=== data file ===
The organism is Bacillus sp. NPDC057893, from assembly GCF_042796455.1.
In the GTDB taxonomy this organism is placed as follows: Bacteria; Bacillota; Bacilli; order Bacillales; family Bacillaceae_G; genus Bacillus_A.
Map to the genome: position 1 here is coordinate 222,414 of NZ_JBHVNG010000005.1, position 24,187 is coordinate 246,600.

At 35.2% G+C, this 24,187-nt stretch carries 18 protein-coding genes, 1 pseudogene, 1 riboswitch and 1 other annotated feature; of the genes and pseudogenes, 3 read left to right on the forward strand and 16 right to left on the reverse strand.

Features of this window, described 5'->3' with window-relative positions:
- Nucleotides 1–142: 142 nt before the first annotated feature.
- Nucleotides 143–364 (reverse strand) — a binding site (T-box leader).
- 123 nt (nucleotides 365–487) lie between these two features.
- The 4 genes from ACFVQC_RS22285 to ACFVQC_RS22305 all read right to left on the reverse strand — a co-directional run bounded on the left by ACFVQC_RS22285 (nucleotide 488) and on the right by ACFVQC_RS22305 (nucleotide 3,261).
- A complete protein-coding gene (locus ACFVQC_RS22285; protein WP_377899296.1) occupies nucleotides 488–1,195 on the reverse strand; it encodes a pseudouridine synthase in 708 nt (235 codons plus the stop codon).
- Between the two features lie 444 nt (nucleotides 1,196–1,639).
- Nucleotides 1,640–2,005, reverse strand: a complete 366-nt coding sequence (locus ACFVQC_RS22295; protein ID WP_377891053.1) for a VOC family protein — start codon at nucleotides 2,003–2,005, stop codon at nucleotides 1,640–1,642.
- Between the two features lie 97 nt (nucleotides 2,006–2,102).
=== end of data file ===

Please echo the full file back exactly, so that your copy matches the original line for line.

The organism is Bacillus sp. NPDC057893, from assembly GCF_042796455.1.
In the GTDB taxonomy this organism is placed as follows: Bacteria; Bacillota; Bacilli; order Bacillales; family Bacillaceae_G; genus Bacillus_A.
Map to the genome: position 1 here is coordinate 222,414 of NZ_JBHVNG010000005.1, position 24,187 is coordinate 246,600.

At 35.2% G+C, this 24,187-nt stretch carries 18 protein-coding genes, 1 pseudogene, 1 riboswitch and 1 other annotated feature; of the genes and pseudogenes, 3 read left to right on the forward strand and 16 right to left on the reverse strand.

Features of this window, described 5'->3' with window-relative positions:
- Nucleotides 1–142: 142 nt before the first annotated feature.
- Nucleotides 143–364 (reverse strand) — a binding site (T-box leader).
- 123 nt (nucleotides 365–487) lie between these two features.
- The 4 genes from ACFVQC_RS22285 to ACFVQC_RS22305 all read right to left on the reverse strand — a co-directional run bounded on the left by ACFVQC_RS22285 (nucleotide 488) and on the right by ACFVQC_RS22305 (nucleotide 3,261).
- A complete protein-coding gene (locus ACFVQC_RS22285; protein WP_377899296.1) occupies nucleotides 488–1,195 on the reverse strand; it encodes a pseudouridine synthase in 708 nt (235 codons plus the stop codon).
- Between the two features lie 444 nt (nucleotides 1,196–1,639).
- Nucleotides 1,640–2,005, reverse strand: a complete 366-nt coding sequence (locus ACFVQC_RS22295; protein ID WP_377891053.1) for a VOC family protein — start codon at nucleotides 2,003–2,005, stop codon at nucleotides 1,640–1,642.
- Between the two features lie 97 nt (nucleotides 2,006–2,102).